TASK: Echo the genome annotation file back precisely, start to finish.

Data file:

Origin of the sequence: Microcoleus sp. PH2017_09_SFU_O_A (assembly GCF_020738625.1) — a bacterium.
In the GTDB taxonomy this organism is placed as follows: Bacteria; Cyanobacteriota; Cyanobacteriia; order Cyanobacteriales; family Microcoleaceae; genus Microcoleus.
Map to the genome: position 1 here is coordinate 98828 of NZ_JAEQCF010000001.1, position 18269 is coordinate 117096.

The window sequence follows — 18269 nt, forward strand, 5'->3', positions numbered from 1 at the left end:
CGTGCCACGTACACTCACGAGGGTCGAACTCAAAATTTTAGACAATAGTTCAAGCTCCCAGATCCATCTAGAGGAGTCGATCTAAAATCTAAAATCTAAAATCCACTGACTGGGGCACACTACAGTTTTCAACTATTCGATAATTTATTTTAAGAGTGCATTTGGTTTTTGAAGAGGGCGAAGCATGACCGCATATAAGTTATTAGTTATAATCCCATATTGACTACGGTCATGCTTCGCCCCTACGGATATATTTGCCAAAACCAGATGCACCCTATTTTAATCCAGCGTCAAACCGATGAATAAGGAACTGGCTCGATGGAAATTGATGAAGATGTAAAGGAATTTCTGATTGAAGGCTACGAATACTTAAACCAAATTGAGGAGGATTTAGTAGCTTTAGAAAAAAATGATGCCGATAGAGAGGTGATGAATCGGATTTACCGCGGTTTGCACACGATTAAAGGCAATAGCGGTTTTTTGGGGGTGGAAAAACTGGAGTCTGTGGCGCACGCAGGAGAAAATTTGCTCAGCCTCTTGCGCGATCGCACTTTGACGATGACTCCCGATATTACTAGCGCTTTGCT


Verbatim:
Origin of the sequence: Microcoleus sp. PH2017_09_SFU_O_A (assembly GCF_020738625.1) — a bacterium.
In the GTDB taxonomy this organism is placed as follows: Bacteria; Cyanobacteriota; Cyanobacteriia; order Cyanobacteriales; family Microcoleaceae; genus Microcoleus.
Map to the genome: position 1 here is coordinate 98828 of NZ_JAEQCF010000001.1, position 18269 is coordinate 117096.

The window sequence follows — 18269 nt, forward strand, 5'->3', positions numbered from 1 at the left end:
CGTGCCACGTACACTCACGAGGGTCGAACTCAAAATTTTAGACAATAGTTCAAGCTCCCAGATCCATCTAGAGGAGTCGATCTAAAATCTAAAATCTAAAATCCACTGACTGGGGCACACTACAGTTTTCAACTATTCGATAATTTATTTTAAGAGTGCATTTGGTTTTTGAAGAGGGCGAAGCATGACCGCATATAAGTTATTAGTTATAATCCCATATTGACTACGGTCATGCTTCGCCCCTACGGATATATTTGCCAAAACCAGATGCACCCTATTTTAATCCAGCGTCAAACCGATGAATAAGGAACTGGCTCGATGGAAATTGATGAAGATGTAAAGGAATTTCTGATTGAAGGCTACGAATACTTAAACCAAATTGAGGAGGATTTAGTAGCTTTAGAAAAAAATGATGCCGATAGAGAGGTGATGAATCGGATTTACCGCGGTTTGCACACGATTAAAGGCAATAGCGGTTTTTTGGGGGTGGAAAAACTGGAGTCTGTGGCGCACGCAGGAGAAAATTTGCTCAGCCTCTTGCGCGATCGCACTTTGACGATGACTCCCGATATTACTAGCGCTTTGCT